Editor's note: This is the first News for Nerds column by Jay Schlichter, the resident computer/tech/comic book/gaming/D&D geek at the Naples Daily News, who can otherwise be found editing the Collier Citizen. His column will appear in the Neapolitan section every other Monday. What does it mean to be a geek? Is the definition still stuck in the antiquated notion that it’s someone who is socially inept, wears taped glasses and never forgets his pocket protector?
NAPLES, Fla. — Spider-Man might not have shot another web. Iron Man may have never made it to the big screen — multiple times. And Netflix could have easily overlooked investing millions in the backstories of Daredevil and his fellow Hell's Kitchen superheroes. But thanks to the genius of James Galton, who paired with his more famous colleague Stan Lee, Marvel Entertainment is the gargantuan conglomerate that it is today.
Several Southwest Florida residents believe they witnessed a missile launch in the Gulf of Mexico on Sunday night and have photographs to back up their claims. However, officials with regional law enforcement agencies, airports and military commands say there have been no calls or reports of anything resembling a launch. Late Sunday, Stan Kim was the first to contact the Naples Daily News about what he saw.
Muck Rack makes it simple to find people, tweets, or articles that mention any name, keyword, company, hashtag etc. We've compiled this guide to help you make the most of your search.
Selecting a term
Start searching tweets, articles from media outlets, articles mentioned in tweets, journalists'
names, titles and bios with some suggested searches:
Companies or Topics (e.g. iPhone, Microsoft)
Phrases (e.g. "cloud computing") — use quotes to keep the terms together
Twitter handles (e.g. @username) — returns those who have mentioned or replied to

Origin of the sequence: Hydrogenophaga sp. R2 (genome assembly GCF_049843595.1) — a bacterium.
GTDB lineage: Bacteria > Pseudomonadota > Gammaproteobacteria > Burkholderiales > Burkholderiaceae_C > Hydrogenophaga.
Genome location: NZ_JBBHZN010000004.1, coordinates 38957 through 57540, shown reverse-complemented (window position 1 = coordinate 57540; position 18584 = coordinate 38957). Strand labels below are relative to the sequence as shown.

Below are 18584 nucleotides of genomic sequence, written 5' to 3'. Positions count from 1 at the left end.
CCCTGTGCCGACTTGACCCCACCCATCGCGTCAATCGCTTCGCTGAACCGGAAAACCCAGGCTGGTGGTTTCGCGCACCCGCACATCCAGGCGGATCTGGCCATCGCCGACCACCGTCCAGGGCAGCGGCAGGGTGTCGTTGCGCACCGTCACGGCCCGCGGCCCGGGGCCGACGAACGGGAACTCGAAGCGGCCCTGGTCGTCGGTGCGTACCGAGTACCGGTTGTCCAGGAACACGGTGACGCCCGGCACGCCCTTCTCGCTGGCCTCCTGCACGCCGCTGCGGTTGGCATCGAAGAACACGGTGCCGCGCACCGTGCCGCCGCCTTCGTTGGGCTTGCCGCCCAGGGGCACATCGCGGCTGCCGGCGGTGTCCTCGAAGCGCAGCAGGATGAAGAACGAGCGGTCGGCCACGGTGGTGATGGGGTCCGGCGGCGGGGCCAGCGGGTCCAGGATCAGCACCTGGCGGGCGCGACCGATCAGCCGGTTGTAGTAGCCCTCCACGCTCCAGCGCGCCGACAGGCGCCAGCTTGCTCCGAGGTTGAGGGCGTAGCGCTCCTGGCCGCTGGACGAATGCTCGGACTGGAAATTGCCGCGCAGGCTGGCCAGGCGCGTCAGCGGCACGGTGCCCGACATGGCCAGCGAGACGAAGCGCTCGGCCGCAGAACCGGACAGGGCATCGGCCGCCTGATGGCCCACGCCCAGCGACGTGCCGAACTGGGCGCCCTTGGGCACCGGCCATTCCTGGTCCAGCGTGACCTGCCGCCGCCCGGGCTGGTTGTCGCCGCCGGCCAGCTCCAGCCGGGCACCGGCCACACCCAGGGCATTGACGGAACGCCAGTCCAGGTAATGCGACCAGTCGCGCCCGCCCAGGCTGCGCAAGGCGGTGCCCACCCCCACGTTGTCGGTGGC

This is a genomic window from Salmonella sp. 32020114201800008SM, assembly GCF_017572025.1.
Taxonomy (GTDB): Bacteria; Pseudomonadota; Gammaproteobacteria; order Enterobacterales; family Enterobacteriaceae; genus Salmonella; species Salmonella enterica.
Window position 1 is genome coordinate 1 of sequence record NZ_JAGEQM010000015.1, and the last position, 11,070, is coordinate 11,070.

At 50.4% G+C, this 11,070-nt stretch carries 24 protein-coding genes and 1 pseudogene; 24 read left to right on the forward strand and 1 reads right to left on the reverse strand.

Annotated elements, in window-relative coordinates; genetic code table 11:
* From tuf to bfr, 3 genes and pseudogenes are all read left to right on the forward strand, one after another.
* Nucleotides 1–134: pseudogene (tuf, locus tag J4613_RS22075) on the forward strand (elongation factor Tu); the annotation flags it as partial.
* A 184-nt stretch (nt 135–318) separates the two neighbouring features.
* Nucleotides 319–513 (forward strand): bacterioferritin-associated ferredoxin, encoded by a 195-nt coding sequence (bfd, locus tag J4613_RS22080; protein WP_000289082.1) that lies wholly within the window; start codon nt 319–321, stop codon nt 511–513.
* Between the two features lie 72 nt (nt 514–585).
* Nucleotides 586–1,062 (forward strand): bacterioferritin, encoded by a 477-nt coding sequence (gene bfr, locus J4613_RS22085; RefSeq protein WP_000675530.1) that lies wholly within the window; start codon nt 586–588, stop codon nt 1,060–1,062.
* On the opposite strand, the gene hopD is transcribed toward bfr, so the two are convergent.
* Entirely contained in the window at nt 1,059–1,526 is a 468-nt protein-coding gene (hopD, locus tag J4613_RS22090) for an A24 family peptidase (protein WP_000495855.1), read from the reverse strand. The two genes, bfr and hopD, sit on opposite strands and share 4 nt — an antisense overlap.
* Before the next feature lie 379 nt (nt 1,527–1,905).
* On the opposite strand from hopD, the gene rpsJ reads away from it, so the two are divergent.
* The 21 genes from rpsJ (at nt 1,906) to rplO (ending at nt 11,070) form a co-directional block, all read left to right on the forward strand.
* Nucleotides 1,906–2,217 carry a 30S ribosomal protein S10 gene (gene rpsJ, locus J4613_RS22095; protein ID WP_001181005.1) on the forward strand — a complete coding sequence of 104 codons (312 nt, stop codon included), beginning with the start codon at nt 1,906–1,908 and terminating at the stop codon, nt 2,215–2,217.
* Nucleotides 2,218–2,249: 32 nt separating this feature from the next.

Names (e.g. "David Pogue")
Hashtags (e.g. #sxsw, #london2012)
Bio details (e.g. vegan, Olympics, father)
Muck Rack's Advanced Search allows for many boolean operators.
Find results that mention multiple specified terms, use AND or
+. For example, ensure each result contains both Elon Musk and Mark Zuckerberg by
searching Obama AND Romney or Obama + Romney.
Use the operators OR or , to broaden your search when you'd like either of
multiple terms to appear in results. (This is the default behavior of our search when no operators
are used.) For example, search for democrat OR republican to find results that refer to
Democrats and/or Republicans.
Use NOT or - to subtract results from your search. For
example, searching Disney will yield results about the Walt Disney Company as well as Walt Disney
World Resort. To exclude mentions of Disney World, search for Disney -World or Disney
When using one of these operators with a phrase, enclose it in quotation marks. For example, you can
find results about smartphones excluding Apple's iPhone 4S by searching smartphone -"iPhone
Exact case matching or punctuation
If you're searching for a brand name or keyword that relies on specific punctuation marks or capitalization, you can
find results that match your exact query by adding matchcase: before the keyword you're searching for, like matchcase:E*TRADE .
Use parentheses to separate multiple
boolean phrases. For example, to find journalists talking about having fun in Disney World or
Disneyland, search for ("disney world" OR disneyland) AND fun.
An asterisk can be used to search for any variation of a root word truncated by the asterisk. For example, searching for admin* will return results for administrator, administration, administer, administered, etc.
A near operator is an AND operator where you can control the distance between the words. You can vary the distance the near operation uses by adding a forward slash and number (between 0-99) such as strawberries NEAR/10 "whipped cream", which means the strawberries must exist within 10 words of "whipped cream".